A whole critique requires us to attend to deep feeling in ourselves and others, including the dark emotions such as fear, despair and grief for the suffering of the planet and its living systems, animals and people. Grief and sadness at natural death and the end of natural cycles also need to be acknowledged. A whole critique and rationality must equip us to look at the pain of others and of ourselves, to see things unflinchingly, not turning away but not falling apart with the pain either.
We must also allow our critiques to contain contradictions and let go of the desire to denigrate uncertainty. We often feel contradictions first in our bodies and in our emotions and we should draw on these ways of knowing to identify them. Contradictions are important because in their discrepancies and in the potential resolution of those discrepancies we can access a transformative energy, sustenance or nourishment that helps us to build or create something better.
If we can work with a both/and approach and bring together what were once dualisms (rational/emotional; spiritual/secular; profane/sacred; body/mind; certainty/uncertainty), we can evolve into a more satisfying and wiser way of knowing and being in the world.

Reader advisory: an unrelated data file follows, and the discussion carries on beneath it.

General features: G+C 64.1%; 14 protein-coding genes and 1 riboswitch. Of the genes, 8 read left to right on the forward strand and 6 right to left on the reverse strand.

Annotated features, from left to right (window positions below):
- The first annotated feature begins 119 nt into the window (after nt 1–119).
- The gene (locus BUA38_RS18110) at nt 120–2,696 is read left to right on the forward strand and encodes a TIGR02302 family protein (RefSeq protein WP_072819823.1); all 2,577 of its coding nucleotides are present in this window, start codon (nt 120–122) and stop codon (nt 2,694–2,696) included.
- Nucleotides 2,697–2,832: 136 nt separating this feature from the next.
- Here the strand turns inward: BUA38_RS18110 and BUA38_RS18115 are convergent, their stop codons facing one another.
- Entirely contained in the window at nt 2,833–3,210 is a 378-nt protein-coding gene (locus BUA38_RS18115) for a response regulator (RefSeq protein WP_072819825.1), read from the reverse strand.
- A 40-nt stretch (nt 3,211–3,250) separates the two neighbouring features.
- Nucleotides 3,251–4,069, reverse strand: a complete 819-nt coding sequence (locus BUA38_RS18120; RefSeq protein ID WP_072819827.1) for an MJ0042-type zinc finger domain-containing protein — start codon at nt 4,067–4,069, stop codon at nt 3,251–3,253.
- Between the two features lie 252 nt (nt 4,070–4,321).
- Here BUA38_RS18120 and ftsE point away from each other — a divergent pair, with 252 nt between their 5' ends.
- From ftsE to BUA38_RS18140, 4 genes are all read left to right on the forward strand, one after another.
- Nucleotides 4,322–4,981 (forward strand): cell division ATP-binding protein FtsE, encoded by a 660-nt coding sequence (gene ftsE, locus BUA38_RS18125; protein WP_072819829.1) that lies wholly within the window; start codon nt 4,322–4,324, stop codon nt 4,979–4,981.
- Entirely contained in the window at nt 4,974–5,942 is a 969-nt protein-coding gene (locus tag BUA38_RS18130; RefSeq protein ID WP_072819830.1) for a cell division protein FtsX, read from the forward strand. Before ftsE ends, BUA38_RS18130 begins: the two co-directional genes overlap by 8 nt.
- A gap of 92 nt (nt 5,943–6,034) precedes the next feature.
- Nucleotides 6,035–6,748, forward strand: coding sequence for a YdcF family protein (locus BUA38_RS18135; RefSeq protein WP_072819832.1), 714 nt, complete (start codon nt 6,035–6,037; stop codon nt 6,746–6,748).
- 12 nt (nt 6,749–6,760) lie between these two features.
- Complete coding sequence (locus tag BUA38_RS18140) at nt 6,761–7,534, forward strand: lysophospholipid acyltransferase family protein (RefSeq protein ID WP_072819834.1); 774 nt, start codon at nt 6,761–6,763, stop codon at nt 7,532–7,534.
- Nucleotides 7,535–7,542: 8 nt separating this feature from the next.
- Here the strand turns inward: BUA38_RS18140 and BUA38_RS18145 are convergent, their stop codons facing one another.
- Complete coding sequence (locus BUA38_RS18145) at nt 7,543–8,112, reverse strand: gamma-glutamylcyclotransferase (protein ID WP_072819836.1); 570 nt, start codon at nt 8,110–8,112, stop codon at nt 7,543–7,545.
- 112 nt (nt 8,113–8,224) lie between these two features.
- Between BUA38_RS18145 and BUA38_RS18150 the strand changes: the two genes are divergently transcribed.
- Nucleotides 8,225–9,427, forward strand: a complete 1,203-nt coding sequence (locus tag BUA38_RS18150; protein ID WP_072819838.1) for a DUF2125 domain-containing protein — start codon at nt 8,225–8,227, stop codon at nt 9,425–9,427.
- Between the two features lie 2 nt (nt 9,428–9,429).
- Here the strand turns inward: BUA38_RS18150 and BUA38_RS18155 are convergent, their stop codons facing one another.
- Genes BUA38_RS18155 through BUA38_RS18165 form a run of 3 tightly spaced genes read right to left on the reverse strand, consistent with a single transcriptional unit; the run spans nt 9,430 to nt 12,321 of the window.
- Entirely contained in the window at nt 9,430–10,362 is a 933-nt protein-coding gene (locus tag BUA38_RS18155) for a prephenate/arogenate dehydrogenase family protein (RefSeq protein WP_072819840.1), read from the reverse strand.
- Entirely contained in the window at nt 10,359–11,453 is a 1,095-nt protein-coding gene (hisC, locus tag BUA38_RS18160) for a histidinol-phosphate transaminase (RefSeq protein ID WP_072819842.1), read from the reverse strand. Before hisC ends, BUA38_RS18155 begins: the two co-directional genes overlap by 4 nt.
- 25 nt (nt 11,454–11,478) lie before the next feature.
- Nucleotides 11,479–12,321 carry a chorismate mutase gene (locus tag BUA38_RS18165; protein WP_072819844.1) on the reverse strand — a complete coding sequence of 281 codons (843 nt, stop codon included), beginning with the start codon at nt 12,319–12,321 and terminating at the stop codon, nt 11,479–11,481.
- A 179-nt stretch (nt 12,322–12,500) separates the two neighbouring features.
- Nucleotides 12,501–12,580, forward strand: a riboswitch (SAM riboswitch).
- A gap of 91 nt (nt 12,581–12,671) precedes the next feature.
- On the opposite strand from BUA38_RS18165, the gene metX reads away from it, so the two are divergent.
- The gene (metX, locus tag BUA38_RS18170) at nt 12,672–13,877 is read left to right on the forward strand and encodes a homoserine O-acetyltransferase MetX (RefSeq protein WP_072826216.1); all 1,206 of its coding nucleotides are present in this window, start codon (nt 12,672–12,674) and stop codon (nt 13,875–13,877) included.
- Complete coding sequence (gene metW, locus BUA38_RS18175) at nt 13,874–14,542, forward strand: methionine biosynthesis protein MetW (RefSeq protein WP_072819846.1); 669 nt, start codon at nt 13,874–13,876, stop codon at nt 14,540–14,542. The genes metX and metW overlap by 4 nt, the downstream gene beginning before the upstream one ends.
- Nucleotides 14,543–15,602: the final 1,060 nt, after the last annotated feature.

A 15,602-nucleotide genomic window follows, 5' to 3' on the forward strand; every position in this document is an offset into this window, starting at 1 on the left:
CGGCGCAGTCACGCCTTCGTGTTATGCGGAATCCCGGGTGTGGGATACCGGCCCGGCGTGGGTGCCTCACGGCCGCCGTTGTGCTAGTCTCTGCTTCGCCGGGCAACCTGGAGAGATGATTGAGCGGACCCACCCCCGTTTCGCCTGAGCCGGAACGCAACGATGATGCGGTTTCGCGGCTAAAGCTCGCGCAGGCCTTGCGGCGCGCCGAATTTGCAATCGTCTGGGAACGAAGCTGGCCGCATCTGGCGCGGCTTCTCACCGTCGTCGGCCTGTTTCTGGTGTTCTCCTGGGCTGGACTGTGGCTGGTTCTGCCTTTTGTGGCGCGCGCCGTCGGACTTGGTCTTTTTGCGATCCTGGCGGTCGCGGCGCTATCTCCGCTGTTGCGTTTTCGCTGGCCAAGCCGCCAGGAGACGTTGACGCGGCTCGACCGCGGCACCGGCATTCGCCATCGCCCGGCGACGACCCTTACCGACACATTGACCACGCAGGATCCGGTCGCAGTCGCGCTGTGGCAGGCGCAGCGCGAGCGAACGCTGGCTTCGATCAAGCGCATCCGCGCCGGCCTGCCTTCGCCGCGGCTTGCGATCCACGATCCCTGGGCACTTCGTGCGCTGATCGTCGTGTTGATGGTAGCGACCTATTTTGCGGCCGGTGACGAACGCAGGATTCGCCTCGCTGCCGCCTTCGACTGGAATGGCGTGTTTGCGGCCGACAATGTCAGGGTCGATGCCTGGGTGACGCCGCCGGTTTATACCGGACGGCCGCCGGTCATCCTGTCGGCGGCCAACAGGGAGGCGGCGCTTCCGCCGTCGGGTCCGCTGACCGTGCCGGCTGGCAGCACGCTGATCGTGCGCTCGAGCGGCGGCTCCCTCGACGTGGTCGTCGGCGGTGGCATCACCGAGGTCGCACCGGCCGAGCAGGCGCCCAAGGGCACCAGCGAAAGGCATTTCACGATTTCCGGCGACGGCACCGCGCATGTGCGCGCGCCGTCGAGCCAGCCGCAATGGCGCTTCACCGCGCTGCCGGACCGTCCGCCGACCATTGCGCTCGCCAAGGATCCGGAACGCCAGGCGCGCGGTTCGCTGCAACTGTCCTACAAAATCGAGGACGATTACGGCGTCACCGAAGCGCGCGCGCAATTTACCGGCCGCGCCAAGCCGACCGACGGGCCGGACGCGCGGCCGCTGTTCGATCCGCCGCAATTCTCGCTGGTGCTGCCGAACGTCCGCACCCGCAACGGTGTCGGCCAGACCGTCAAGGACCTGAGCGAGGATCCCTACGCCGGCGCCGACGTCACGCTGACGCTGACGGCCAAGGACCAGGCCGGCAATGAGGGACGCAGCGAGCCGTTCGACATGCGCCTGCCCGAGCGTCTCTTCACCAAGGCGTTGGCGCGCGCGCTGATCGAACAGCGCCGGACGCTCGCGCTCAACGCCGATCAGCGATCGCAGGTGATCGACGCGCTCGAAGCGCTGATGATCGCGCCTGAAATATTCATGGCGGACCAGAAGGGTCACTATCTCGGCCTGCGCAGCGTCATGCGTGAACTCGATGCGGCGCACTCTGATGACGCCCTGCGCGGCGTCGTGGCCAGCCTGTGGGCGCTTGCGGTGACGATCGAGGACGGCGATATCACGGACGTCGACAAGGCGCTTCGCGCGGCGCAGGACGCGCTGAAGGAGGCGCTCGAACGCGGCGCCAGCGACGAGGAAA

A great deal of the inspiration for this kind of critique comes from the work of Gregory Bateson, an anthropologist, philosopher, scientist and systems theorist who thought in terms of relationships, connections, patterns, and context. His last book equates wholeness with the sacred and he tells us that the sense of the whole can only be met with awe. He warns against rushing in to dismiss, manipulate or trample on this way of knowing. For Bateson, raised as an atheist, the sacred wholeness is not an optional dimension but a necessity.